How diversified should I be?

That is the million-dollar question that will depend on your risk tolerance level.  Due to time constraints I limit myself to the above 4 strategies (pre-race trading being the most time consuming).  The other best can be automated and set-up in the morning/evening, leaving me free to concentrate on scalping the markets during the day (when I’m not working!).

Psychology is the key to successful betting

Psychology is key

Psychology is the key to successful betting.  I’ll emphasis this again; Psychology is key.  You can have the best strategy or system in the world, but if your mindset is not there you’ll soon find yourself turning winning months into losing months and small losses into bank breaking losses.

There are numerous articles, and books on the subject.  As most people have no time to read a full book I’ve tried to summarise some of the important topics into one article.

Below are the basic psychological rules that everyone should follow.  I’ll state upfront, there will always be the occasional bet that slips through the net (we’ll call these emotional bets) but if you follow these rules for the majority of your betting then you should be fine in the long-run.

Avoid random bets

Sounds simple but it is usually the biggest mistake most punters make.  In simple terms, ‘always bet with a purpose’.  Key points to note:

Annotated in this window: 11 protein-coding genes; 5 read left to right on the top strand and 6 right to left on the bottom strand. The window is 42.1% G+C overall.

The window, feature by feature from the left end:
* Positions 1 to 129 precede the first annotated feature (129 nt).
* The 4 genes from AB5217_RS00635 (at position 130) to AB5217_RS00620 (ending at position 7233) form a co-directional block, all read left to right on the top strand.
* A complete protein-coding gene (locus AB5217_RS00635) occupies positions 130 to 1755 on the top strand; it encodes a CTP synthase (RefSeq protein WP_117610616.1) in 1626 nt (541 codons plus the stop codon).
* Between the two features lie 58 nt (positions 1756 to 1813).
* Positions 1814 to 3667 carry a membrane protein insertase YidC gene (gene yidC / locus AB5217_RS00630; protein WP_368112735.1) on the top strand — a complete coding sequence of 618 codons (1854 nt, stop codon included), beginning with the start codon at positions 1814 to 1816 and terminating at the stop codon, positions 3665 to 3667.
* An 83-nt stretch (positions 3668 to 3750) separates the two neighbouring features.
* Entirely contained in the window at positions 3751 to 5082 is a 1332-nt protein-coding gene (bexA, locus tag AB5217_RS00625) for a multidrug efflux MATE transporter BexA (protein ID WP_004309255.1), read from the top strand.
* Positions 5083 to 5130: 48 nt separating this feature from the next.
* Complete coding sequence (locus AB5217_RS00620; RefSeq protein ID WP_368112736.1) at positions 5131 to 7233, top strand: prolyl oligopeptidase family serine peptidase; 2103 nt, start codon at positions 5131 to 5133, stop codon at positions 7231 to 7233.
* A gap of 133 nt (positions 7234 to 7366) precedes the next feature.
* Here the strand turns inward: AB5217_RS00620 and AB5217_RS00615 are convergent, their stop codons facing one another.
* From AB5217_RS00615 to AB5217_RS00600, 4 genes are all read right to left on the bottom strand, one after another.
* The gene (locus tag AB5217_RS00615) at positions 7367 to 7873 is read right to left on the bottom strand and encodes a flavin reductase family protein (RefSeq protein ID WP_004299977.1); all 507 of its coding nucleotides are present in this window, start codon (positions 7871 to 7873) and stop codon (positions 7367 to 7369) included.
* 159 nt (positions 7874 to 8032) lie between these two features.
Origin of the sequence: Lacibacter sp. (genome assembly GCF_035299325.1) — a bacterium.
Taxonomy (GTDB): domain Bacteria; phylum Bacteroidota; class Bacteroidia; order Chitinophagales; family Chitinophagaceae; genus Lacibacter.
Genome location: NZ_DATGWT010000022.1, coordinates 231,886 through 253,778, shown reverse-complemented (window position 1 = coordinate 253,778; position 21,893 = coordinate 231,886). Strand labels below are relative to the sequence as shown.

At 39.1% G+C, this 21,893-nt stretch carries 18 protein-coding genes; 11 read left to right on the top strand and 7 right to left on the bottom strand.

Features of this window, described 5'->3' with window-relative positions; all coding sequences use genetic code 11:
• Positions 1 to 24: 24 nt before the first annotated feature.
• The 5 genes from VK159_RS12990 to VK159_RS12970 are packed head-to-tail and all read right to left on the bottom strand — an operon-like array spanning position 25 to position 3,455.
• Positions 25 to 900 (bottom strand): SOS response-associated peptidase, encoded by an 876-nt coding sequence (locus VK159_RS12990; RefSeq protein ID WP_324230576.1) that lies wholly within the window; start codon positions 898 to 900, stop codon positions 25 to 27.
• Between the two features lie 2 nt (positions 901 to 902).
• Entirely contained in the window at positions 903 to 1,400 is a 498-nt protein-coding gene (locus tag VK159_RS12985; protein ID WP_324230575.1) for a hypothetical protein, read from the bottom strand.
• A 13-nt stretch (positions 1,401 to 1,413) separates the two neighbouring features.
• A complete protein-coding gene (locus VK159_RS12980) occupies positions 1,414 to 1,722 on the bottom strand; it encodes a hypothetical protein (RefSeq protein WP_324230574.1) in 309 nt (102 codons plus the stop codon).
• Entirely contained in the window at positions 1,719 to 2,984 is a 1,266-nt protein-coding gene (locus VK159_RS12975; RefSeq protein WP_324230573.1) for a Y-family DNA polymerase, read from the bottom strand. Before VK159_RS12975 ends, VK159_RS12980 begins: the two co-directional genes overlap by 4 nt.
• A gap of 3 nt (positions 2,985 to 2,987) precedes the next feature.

• Ensure the odds make sense. Don’t just bet because you think something will win, ensure the odds are greater than their chance of winning (e.g. the toss of a coin, you would want odds greater than evens to make long term profit).
  • Have a plan. Know your exit points from the start.  Work out a variety of scenarios prior to placing the bet.  This way, when the bet starts unfolding you will know whether you want to stay in or exit.
  • Backtest your sure fire system. You may think you have a great system.  If so, test it out over as long a period as possible to ensure it is profitable.  On the flip side, the history may not always repeat in the future and don’t try and fit a system where the filters do not make logical sense.
  • Patience is a virtue. Boredom is often a big downfall.  You end up placing bets for the sake of it.  Always be prepared to wait until the entry and exit points make sense.